Let's get the water thing out of the way: the entire stage was several inches under water. Visually and thematically, it was really really cool, especially given the revelations at the end of the play. However, it also meant that my co-worker and I, being obsessed with the physical workings of theatre, spent a lot of time thinking things like "I wonder what sort of non-slip coating they put on the stage," "I'm pretty sure their shoes are all made out of rubber'" "what are those banker's boxes really made of, they can't be cardboard or they'd be disintegrating in the water," and other such ruminations. 

Again, it is to the actors' eternal credit that the production managed to keep us engaged in the story (and not just the striking methods of storytelling) throughout the performance.  It was, all in all, a mesmerizing production and, despite having reservations about the source material, we both really enjoyed ourselves.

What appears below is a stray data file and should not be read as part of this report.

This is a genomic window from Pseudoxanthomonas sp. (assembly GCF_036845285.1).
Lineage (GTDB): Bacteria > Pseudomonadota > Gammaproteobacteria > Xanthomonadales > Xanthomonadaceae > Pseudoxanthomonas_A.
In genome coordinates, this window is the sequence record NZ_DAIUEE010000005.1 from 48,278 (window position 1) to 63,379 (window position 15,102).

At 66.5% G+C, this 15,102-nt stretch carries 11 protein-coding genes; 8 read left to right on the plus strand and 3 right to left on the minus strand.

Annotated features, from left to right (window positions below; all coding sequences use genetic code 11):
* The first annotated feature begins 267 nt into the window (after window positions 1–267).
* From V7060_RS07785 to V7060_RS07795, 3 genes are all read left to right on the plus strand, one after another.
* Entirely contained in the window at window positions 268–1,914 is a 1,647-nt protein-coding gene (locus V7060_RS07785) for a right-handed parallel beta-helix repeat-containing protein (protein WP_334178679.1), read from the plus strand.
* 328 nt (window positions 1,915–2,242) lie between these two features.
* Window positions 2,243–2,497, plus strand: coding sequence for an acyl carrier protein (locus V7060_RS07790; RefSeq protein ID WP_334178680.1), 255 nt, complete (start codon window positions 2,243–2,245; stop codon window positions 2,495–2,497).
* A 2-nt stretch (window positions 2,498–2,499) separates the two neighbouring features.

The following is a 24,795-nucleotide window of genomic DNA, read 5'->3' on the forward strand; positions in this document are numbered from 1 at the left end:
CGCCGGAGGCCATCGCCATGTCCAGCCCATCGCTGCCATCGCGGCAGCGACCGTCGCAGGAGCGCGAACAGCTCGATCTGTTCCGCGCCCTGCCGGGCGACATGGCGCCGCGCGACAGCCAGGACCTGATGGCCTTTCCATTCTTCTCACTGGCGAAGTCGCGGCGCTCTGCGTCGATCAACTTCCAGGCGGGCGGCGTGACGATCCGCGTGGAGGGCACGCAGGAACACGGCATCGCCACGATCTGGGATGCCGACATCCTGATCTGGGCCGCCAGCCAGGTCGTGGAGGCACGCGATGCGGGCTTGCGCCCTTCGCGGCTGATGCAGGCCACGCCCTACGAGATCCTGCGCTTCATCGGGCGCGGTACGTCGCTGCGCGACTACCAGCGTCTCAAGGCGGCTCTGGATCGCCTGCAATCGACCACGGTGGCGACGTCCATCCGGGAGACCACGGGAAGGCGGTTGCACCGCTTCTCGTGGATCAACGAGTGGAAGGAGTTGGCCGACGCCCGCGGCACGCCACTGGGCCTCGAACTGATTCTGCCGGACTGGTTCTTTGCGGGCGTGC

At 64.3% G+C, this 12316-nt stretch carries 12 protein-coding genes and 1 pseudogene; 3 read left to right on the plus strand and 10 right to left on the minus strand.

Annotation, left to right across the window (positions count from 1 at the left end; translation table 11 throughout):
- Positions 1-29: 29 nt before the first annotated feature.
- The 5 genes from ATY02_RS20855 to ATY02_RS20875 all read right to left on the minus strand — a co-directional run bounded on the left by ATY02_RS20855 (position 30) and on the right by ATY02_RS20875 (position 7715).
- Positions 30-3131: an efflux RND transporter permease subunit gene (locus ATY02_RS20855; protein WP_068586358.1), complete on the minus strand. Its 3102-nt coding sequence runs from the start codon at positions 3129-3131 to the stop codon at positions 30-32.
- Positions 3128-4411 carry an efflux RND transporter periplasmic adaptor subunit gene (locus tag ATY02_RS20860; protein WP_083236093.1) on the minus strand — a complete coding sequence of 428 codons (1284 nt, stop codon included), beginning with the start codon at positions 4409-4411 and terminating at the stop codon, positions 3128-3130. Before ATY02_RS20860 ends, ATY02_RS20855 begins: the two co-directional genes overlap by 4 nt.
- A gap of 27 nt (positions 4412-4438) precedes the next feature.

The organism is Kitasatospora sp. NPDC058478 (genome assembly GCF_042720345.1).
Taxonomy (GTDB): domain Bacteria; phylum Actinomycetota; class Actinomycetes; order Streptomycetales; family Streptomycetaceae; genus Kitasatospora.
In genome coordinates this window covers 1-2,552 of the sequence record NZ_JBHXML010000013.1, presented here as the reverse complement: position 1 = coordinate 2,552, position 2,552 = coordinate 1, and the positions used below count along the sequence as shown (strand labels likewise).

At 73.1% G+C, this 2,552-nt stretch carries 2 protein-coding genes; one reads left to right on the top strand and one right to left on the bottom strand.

On the whole (being, as previously mentioned, an inherently frivolous person)  I prefer my plays with more jokes and/or chaotic battle scenes, and less philosophical ruminations on the nature of human imagination and reality, but offhand I can't imagine (ha ha) seeing a better production of this play.

You might bring a towel with you, though, in case you happen to be seated in the "splash zone"...

Shameless Plug Line: Don't forget to pick up at Good Tickle Brain t-shirt and/or comic book at the Good Tickle Brain Shoppe!

Day Trip to Stratford

So, when I posted my 3-panel play summary of the Stratford Festival's 2015 season, I casually mentioned that I wasn't going to be seeing two of the plays and if anyone reading JUST HAPPENED to work for the Festival and JUST HAPPENED to be able to get me tickets to them, that would be great.